Because numerous venues with public Wi-Fi need to stitch custom solutions together for separate locations, the internet services are cumbersome to use as log-in processes are one-off, connections are slow, and an abundance of networks can be porous security-wise. Venues usually encounter hurdles in the aspects of providing extensive networks, enabling high-quality service for users, as well as monetizing its usage.

Bringing a solution to the series of challenges facing the ISP industry in Nigeria, Google Station offers a platform on which the providers, venues and hardware partners can work to reduce deployment costs, operations and ongoing support. In a speech delivered at the inauguration of the station in Abuja, Saidu Abdullahi said that residents of the FCT can now experience top-drawer internet connections in airports, malls, and universities.

In an interview, Backbone Connectivity Network – an Abuja-based integrated communications and data management company – told Weetracker of the reception of the newly launched Station a Wuse Market. The CEO of BCN, Ibrahim Dikko, visited a part of Wuse market prior to the launch of the WiFi Station and interacted with a young boy who was pushing his wheelbarrow. He took time to ask the boy if he knew what the base stations accommodating the Wi-Fi access points were, alongside their functions, finally announcing to the boy that through them BCN was making the Internet freely accessible. In the twinkle of an eye, the boy informed others like him and there was a crowd browsing the Internet for various communication needs.

“That great desire to get online with their phones was clearly visible, and it was heartwarming to see that the work BCN is doing with Google – bringing Wi-Fi to many – has a great societal impact, one that touches lives and can touch many more, and even further transform the way we do business”, BCN reported.

BCN also told Weetracker concerning the future of the Abuja Station, revealing that there are definite plans to extend the Wi-Fi service to many more sites in Abuja, which would be done in phases and completed in 2019.

“It has recently been reported that Nigeria has about 100 million people yet to access the Internet. The future is a digital one, and BCN is proving the requisite fiber network infrastructure to support the Wi-Fi Station that can enhance Digital Inclusion and grow Digital Economies”, the company enthused.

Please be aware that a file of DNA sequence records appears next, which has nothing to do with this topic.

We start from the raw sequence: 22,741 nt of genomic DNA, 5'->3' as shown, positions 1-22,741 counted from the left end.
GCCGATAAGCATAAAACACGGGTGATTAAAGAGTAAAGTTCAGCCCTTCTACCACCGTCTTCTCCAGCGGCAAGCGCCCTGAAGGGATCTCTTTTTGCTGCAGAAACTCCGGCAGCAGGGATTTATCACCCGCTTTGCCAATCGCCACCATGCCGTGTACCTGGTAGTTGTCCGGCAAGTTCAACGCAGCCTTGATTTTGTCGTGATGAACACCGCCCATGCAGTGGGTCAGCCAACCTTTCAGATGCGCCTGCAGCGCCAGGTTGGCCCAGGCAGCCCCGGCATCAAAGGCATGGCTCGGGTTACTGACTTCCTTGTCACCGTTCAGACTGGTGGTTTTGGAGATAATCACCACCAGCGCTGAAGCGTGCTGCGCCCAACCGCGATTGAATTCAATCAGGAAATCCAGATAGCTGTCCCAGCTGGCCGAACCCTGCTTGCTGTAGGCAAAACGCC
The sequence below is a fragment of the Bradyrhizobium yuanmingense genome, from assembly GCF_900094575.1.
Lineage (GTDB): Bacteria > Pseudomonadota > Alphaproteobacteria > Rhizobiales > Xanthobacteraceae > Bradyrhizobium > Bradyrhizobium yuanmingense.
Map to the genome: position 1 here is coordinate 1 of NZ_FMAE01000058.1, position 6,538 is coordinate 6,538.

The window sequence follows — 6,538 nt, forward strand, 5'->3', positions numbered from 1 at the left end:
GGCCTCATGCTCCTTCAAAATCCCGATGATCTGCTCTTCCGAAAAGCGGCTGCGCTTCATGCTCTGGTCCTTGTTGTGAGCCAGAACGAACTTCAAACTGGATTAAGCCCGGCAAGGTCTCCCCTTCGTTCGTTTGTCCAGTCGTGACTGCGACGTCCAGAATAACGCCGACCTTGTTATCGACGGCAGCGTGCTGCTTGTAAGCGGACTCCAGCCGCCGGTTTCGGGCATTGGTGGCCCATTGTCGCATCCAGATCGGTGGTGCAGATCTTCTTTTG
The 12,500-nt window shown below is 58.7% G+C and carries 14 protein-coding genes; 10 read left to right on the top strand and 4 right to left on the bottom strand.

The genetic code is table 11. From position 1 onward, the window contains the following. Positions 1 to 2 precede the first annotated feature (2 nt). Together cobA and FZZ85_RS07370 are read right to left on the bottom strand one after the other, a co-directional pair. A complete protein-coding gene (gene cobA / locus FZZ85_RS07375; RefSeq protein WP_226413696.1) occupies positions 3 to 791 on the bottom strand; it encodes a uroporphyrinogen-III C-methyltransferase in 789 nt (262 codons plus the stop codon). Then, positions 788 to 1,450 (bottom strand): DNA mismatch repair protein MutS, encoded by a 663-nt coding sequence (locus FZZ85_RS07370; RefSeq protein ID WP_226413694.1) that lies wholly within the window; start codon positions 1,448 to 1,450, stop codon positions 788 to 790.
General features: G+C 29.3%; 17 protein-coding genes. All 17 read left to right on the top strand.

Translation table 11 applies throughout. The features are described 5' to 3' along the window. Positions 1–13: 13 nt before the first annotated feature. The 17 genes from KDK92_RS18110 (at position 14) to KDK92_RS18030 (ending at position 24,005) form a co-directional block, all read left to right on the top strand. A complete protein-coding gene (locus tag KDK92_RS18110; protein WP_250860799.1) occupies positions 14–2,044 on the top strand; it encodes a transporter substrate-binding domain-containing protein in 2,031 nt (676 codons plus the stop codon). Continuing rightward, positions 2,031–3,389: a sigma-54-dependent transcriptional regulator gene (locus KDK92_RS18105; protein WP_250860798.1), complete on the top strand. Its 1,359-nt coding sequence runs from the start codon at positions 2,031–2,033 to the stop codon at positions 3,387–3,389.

In May, Google announced its plans to establish 200 Google Station locations to millions of Nigerians, and fulfilling that promise; it commenced the project by launching the free service at 11 venues in Lagos in July – making Nigeria the first West African country to have Google Station. While Abuja is the second city to receive the initiative, Google reaffirms its commitment to providing prime internet connections to citizens of the country.

Prior to the launch of the Station, connectivity Abuja was relatively available considering that internet connection is provided by different Service Providers. BCN, however, reported having been in the lead in the F.C.T when it comes to providing the best of Internet Connectivity services leveraging on its vast Optic Fibre Network Infrastructure which spans over 500Km and relied on by Telcos, ISP’s and Enterprise Organizations for Connectivity and Quality Service.

“We strive to bridge access gaps by providing the requisite infrastructure, one that can yield the quality of service the customer desires and one that enhances Digital Inclusion”, said BCN.

At the launch of the Station, Vice President Yemi Osinbajo remarked the event’s incredibleness as places including Wuse Market can now enjoy free Wi-Fi facilities in effectuation of Google’s pledge months ago. He affirmed that the initiative is essential because of Nigeria’s policy to ensure the democratization of access in assorted ways in order for the common Nigerian to access services available to other people. Citing developments in Nigeria’s tech space, Osinbajo alluded to the shops in Sabon Gari market being powered by solar panels and biofuels. He also mentioned Ariaria Market’s solar plant in Abia State and Sura Market’s gas-fired initiative in Lagos, among other markets in Nigeria.

Nigeria’s Vice President revealed that the reason for these tech developments is the need for economic sites to powered and availed similar success as that of larger industries. He reiterated the need for the bottom pyramid and street people to have access to the same free Wi-Fi as urban residents. He pointed out that the free Wi-Fi initiative is anticipated to spawn more economic opportunities for Nigerians by bridging societal gaps and providing free internet access to the underprivileged to have more access to information, educational tools, improved businesses, job opportunities, and ramifying expansions.

Featured Image: NaijaTechGuide